There are many texts in which images of women are used for different purposes in our society. This research explores the main strategies used to create meaning in multimodal texts used by leaflets advertising cosmetic surgery in Alicante (Spain).  The study aims to point out that women are treated as objects in these leaflets. To demonstrate this argument the main visual and linguistic characteristics will be analysed in multimodal texts in which people are persuaded of the benefits of such surgery. Special attention will be paid to the influence that the different linguistic and visual choices may have on society. This study reveals that the image of women that appears in some leaflets of this type is so aggressive that it could be understood as a new form of gender violence.


 

APPROACHING THE REPRESENTATION OF SUB-SAHARAN IMMIGRANTS IN A SAMPLE FROM THE SPANISH PRESS: DECONSTRUCTING STEREOTYPES 

Wednesday, 20th March 2019, 14.30 -16.30, at room V105 (Vine building) 

Spain has become a country receiving immigrants in the last years. The majority of the items of news related to immigration that appear in the press exhibit negative characteristics. The main purpose of this article is to observe the linguistic and visual representation of Sub-Saharan immigrants in a sample of the Spanish press in order to answer the following research questions: how are Sub-Saharan immigrants portrayed linguistically and visually in the given press? What are the implications of the choices in language and images?

The researcher collected all the pieces of news related to Sub-Saharan immigrants in the three most popular Spanish newspapers, i.e., El País, ABC and El Mundo from 1 June 2011 to 31 December 2014. Visual grammar and critical discourse analysis (CDA) will be used in order to deconstruct the visual and linguistic representation of such immigrants. In addition, van Leeuwen’s (2008) classification of social actors will be used in the analysis.

The analysis demonstrates that the representation of Sub-Saharan immigrants displays the following characteristics: they are represented as vulnerable, lacking autonomy, as victims, etc. This representation does not contribute to the fact that the autochthonous population favours the integration of immigrants into the socio-economic structure, exercising the same rights as the Spanish population, and therefore that the dichotomy we-they is emphasized.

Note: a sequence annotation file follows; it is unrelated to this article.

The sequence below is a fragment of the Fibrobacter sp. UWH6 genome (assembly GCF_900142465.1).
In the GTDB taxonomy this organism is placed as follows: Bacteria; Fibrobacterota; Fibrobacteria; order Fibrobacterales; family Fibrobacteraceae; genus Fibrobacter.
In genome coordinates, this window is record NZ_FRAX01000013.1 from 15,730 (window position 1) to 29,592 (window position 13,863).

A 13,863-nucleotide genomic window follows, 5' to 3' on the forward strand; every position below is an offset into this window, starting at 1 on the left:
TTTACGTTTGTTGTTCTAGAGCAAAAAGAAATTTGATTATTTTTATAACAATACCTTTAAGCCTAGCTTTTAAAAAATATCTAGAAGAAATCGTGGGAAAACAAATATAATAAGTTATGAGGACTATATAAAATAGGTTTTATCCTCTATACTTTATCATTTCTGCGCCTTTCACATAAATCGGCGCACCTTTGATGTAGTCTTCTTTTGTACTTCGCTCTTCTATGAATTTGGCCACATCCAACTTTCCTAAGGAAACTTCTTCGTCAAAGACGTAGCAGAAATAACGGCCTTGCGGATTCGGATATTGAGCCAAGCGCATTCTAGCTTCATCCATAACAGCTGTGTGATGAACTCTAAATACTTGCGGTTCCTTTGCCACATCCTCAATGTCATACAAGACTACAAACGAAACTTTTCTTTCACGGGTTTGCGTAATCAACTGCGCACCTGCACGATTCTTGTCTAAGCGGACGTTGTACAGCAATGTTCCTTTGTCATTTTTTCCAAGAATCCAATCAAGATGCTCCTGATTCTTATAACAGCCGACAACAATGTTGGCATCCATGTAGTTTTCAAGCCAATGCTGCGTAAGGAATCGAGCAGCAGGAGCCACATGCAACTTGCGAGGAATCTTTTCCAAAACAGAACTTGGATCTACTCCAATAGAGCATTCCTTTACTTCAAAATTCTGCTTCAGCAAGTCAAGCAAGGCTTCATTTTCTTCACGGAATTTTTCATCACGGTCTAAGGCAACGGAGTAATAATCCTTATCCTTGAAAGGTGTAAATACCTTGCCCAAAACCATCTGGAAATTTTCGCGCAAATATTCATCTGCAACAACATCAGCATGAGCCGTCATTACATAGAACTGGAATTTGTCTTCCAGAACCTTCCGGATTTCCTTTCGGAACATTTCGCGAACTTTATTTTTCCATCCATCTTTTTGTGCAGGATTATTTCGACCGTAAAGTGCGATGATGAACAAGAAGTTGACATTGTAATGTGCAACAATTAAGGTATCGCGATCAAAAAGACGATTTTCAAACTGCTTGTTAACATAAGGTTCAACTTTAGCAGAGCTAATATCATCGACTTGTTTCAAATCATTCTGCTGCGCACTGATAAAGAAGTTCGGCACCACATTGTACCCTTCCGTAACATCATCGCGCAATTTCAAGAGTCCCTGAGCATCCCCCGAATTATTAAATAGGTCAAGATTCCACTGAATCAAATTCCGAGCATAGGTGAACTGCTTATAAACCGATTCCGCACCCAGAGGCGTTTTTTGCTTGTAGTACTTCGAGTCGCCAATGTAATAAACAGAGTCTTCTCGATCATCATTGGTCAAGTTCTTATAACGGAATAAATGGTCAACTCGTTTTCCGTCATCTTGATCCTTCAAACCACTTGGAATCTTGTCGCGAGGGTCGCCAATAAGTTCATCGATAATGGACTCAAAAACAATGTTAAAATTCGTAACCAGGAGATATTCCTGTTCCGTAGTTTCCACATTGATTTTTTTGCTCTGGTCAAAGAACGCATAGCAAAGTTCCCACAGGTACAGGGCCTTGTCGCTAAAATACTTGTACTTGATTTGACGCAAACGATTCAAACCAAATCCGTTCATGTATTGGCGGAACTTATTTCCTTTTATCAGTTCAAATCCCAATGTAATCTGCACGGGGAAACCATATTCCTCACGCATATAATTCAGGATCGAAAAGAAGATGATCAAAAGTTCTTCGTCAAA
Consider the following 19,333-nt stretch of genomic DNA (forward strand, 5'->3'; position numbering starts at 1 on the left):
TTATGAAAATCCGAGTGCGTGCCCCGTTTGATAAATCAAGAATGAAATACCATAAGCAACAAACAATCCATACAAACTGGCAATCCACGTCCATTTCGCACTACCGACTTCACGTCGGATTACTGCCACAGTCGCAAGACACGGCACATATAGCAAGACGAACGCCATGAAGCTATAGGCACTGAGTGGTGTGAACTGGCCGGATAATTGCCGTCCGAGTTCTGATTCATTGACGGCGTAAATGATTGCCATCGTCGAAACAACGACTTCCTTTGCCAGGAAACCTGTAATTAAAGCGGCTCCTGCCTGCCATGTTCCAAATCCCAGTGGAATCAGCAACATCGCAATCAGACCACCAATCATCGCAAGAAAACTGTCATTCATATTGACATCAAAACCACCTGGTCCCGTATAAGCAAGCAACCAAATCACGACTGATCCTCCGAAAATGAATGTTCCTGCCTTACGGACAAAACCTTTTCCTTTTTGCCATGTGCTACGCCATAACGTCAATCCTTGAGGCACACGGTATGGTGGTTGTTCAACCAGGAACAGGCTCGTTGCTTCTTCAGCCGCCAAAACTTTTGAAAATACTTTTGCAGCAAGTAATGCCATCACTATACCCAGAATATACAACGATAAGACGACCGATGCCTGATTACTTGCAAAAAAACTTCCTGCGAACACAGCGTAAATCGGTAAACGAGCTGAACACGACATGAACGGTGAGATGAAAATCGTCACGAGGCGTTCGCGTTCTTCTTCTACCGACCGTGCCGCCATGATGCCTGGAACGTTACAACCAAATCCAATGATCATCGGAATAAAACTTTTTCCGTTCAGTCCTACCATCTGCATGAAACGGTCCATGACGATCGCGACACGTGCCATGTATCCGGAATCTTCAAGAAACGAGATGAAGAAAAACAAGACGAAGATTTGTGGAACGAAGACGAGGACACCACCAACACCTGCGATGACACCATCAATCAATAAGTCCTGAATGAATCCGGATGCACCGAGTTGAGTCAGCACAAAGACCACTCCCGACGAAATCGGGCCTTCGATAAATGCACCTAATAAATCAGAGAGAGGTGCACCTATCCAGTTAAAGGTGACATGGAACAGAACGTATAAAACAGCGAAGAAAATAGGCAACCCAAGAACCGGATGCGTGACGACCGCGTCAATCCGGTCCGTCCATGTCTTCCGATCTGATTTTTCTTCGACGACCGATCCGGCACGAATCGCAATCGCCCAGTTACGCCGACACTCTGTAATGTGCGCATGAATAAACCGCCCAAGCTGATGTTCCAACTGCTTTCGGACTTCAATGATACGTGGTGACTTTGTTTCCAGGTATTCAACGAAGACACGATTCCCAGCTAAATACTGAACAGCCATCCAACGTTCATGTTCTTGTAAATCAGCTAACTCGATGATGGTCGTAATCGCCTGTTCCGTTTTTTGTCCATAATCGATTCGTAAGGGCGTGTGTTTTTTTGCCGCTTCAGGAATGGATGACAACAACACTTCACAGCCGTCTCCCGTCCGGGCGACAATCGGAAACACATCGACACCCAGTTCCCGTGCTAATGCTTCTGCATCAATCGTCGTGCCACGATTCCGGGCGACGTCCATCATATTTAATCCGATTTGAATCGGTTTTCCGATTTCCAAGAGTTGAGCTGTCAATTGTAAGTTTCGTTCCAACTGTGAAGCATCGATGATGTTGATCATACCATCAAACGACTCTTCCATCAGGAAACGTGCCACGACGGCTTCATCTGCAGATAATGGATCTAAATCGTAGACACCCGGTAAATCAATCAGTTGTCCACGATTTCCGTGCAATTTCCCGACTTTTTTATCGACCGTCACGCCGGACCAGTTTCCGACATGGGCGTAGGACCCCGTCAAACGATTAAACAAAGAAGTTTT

HOW CAN WE INTRODUCE CULTURE AND CRITICAL THINKING IN THE CLASSROOM? EXPLORING THE USE OF MULTIMODAL TEXTS IN THE CLASSROOM 

Thursday, 21st March 2019, 17.00-19.00, at room C110 (College building)

The multimodal nature of present societies makes clear that teaching with authentic multimodal texts can contribute to bring different cultural realities into the classroom. In this sense, it was decided to use texts published by Non-Governmental Organizations (NGOs) in order to teach visual grammar (Kress and van Leeuwen, 2006) in a master course.

These texts were also selected because they are appropriate to teach cultural aspects, and the reality of poor countries; they also allow the acquisition of interpersonal competences. This paper will point out that teaching students to be critical with the discourse produced by NGOs is essential in order to unveil relationships of domination and power because discourse is always a powerful tool used to reproduce social reality.


Bionote

María Martínez Lirola is Professor of the Department of English at the University of Alicante, Spain and Research Fellow at the University of South Africa (UNISA). Her main areas of research are Applied Linguistics, Critical Discourse Analysis and Systemic Functional Linguistics. She has published more than 70 papers and seven books, such as Main Processes of Thematization and Postponement in English (Peter Lang, 2009). She has been a visiting scholar in different universities such as: Universidad Autónoma de Santo Domingo (UASD, 2015), University of Nottingham, Malaysia campus (2015), University of British Columbia and University of Montréal (2014), Carleton University (Ottawa, Canada, 2012), University of South Africa, UNISA (Pretoria, South Africa, 2012), University of Anahuac Mayad (Mérida, Mexico, 2008), University of Kwazulu-Natal (Pietermaritzburg, South Africa, 2006), and Macquarie University (Sydney, Australia, 2005). She has presented papers in international congresses all over the world.

 

The Language and Communication Research Seminars are free and open to all staff, students and guests. For any questions or if you would like to lead a session, contact Anna Charalambidou.

Click here to see all 2018-19 Language & Communication research seminars.

Festive Wishes from Middlesex English team

Every year we share a festive poem, to wish each other happy holidays.🎅

Last year we shared the linguists’ version of the ‘Twas the Night Before Christmas’ by Dave Sayers. This year we thought we’d share another alternative Christmas rhyme, this time by the great Roald Dahl.

Mother Christmas

“Where art thou, Mother Christmas?
I only wish I knew
Why Father should get all the praise
And no one mentions you.

I’ll bet you buy the presents
And wrap them large and small
While all the time that rotten swine
Pretends he’s done it all.

So Hail To Mother Christmas
Who shoulders all the work!
And down with Father Christmas,
That unmitigated jerk!” [c. RDNL]

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We wish you that best holiday break ever, including some well-earned rest. We hope to see some of you at the Experience Week activities.

 

Festively yours,

Middlesex BA English team

Experience Week activities, Friday 11th January 2019